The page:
Facebook kept track of calls and texts sent by users with an Android phone

Posted: , by Alan Friedman Alan Friedman

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Facebook kept track of calls and texts sent by users with an Android phone
Facebook co-founder and CEO Mark Zuckerberg has a lot of explaining to do. The social networking site has been lambasted in the media for possibly violating a 2011 consent decree with the FTC that prevented it from giving out information about subscribers without their permission. But the latest bomb to strike might be the most damaging. A man living in New Zealand was looking through the data that Facebook had collected about his contacts when he discovered something rather shocking. Facebook had tracked two-years worth of phone calls that were made from his Android phone.

The data included in the listing not only revealed if the call was incoming or outgoing, it also listed missed calls, the name of the person on the other end of the line, the length of the call, and the date and time it was placed. You can see what a call log looks like by viewing the image at the top of this story. And others have discovered this same thing when they requested a zip file of the information collected on them by Facebook over the years. A spokesman for the beleaguered company said that it is common practice for a messaging or social media app to upload your phone contacts the first time you log into such a site. This is done to make it easy for you to contact the people you have contact with. The spokesman went on to say that contacts uploading is optional although installing Facebook does require that you grant permission to Facebook so that it can access your contacts.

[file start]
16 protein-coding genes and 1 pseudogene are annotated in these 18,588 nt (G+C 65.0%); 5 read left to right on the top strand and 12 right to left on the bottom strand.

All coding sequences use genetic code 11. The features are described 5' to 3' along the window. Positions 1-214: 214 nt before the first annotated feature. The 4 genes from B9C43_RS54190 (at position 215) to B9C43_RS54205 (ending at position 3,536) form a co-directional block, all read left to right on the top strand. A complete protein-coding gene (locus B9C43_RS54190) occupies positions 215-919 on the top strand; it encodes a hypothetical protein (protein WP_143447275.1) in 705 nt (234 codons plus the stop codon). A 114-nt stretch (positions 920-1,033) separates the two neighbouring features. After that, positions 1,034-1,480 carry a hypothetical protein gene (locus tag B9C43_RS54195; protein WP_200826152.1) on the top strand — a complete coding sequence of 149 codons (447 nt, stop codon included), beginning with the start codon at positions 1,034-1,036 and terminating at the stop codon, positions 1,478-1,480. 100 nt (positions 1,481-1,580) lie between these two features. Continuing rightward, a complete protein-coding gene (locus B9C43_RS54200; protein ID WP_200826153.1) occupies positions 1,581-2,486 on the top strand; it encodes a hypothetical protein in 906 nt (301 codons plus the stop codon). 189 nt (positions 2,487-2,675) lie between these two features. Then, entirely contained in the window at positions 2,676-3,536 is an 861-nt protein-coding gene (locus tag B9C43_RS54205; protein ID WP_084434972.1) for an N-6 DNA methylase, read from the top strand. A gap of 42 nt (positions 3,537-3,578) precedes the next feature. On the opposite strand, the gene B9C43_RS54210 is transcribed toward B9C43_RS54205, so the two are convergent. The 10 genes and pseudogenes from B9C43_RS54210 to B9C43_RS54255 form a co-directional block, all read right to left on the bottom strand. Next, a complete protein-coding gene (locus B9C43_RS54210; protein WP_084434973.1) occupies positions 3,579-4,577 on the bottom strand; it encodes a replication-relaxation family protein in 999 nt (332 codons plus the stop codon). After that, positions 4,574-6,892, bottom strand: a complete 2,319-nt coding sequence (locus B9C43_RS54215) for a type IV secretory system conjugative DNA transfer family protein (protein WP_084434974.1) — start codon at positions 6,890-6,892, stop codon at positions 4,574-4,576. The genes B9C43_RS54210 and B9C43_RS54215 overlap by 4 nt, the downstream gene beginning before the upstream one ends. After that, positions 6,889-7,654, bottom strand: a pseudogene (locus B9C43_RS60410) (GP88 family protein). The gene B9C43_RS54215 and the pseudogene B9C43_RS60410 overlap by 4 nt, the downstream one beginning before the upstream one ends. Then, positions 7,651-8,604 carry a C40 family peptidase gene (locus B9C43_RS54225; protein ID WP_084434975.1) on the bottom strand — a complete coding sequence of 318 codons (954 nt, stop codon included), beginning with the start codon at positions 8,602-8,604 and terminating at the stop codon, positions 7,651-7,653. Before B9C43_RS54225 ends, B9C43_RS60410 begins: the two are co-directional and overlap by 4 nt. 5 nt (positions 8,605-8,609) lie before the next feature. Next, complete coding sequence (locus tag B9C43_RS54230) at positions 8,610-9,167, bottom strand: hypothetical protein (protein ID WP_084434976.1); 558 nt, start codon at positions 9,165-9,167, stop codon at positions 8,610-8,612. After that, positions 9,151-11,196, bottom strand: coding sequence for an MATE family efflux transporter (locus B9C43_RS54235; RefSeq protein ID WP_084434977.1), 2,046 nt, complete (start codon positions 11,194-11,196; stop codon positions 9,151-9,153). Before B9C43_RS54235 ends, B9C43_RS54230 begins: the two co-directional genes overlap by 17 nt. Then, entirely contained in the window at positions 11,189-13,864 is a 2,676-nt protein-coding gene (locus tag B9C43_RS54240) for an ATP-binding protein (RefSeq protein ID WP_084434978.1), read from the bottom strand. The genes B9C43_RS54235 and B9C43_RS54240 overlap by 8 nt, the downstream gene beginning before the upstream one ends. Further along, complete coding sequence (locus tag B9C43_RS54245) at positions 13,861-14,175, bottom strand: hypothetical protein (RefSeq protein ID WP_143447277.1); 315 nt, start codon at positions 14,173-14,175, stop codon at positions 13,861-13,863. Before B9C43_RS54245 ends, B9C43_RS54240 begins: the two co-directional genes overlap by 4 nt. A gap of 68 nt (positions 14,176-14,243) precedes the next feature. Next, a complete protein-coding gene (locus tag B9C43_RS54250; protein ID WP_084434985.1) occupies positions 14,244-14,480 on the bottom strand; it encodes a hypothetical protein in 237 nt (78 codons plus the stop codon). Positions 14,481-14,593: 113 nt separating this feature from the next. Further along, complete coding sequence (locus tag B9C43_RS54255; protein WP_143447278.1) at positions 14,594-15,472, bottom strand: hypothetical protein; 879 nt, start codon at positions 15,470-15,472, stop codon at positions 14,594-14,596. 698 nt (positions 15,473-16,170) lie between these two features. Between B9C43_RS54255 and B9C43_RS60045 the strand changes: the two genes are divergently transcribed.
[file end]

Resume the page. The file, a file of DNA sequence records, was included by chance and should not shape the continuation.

According to Facebook, your contacts are used for its friend recommendation algorithm. And if you agreed to allow Facebook to access your contacts list prior to Android 4.1, you were giving the company permission to see your call and text logs by default. This practice was eventually eliminated with version 16 of the Android API, although Facebook could still access phone and SMS records by citing an earlier Android SDK version. The tracking of calls appears to have ended in late 2017.

You might want to request that Facebook email everything in your archive since it also includes the name of advertisers that it has shared your data with. To have your archive sent to you, go to your desktop browser and open your Facebook account. Press on the upside down triangle at the top of any Facebook page, and click on Settings > Download a copy of your Facebook data > Start My Archive. Make sure you have some smelling salts before you open the email from Facebook that contains your archive.


source: @dylanmckaynz via ArsTechnica

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